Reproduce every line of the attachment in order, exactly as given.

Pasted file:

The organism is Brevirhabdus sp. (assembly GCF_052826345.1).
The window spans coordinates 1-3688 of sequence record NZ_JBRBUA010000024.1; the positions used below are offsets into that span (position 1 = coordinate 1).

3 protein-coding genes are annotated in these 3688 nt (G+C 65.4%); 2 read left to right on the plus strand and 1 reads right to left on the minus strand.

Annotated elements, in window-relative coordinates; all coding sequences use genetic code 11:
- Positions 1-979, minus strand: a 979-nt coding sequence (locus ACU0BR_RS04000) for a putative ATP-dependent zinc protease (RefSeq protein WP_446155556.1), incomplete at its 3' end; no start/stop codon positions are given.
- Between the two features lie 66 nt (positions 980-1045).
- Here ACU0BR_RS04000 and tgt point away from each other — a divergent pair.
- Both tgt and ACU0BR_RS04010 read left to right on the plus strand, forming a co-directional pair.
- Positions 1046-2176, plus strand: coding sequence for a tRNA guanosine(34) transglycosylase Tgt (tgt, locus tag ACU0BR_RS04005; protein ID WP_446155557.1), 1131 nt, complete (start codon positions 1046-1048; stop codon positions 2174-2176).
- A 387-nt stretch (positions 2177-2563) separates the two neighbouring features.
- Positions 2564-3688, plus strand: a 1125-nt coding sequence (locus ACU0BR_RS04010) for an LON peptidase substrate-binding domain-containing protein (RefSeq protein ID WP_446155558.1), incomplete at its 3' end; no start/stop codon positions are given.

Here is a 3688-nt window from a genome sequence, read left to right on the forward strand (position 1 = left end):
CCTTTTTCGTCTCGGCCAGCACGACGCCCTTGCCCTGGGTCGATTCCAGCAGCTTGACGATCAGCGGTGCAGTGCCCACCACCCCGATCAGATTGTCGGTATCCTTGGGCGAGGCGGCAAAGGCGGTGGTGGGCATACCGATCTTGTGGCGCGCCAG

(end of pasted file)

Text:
The organism is Brevirhabdus sp. (assembly GCF_052826345.1).
The window spans coordinates 1-3688 of sequence record NZ_JBRBUA010000024.1; the positions used below are offsets into that span (position 1 = coordinate 1).

3 protein-coding genes are annotated in these 3688 nt (G+C 65.4%); 2 read left to right on the plus strand and 1 reads right to left on the minus strand.

Annotated elements, in window-relative coordinates; all coding sequences use genetic code 11:
- Positions 1-979, minus strand: a 979-nt coding sequence (locus ACU0BR_RS04000) for a putative ATP-dependent zinc protease (RefSeq protein WP_446155556.1), incomplete at its 3' end; no start/stop codon positions are given.
- Between the two features lie 66 nt (positions 980-1045).
- Here ACU0BR_RS04000 and tgt point away from each other — a divergent pair.
- Both tgt and ACU0BR_RS04010 read left to right on the plus strand, forming a co-directional pair.
- Positions 1046-2176, plus strand: coding sequence for a tRNA guanosine(34) transglycosylase Tgt (tgt, locus tag ACU0BR_RS04005; protein ID WP_446155557.1), 1131 nt, complete (start codon positions 1046-1048; stop codon positions 2174-2176).
- A 387-nt stretch (positions 2177-2563) separates the two neighbouring features.
- Positions 2564-3688, plus strand: a 1125-nt coding sequence (locus ACU0BR_RS04010) for an LON peptidase substrate-binding domain-containing protein (RefSeq protein ID WP_446155558.1), incomplete at its 3' end; no start/stop codon positions are given.

Here is a 3688-nt window from a genome sequence, read left to right on the forward strand (position 1 = left end):
CCTTTTTCGTCTCGGCCAGCACGACGCCCTTGCCCTGGGTCGATTCCAGCAGCTTGACGATCAGCGGTGCAGTGCCCACCACCCCGATCAGATTGTCGGTATCCTTGGGCGAGGCGGCAAAGGCGGTGGTGGGCATACCGATCTTGTGGCGCGCCAG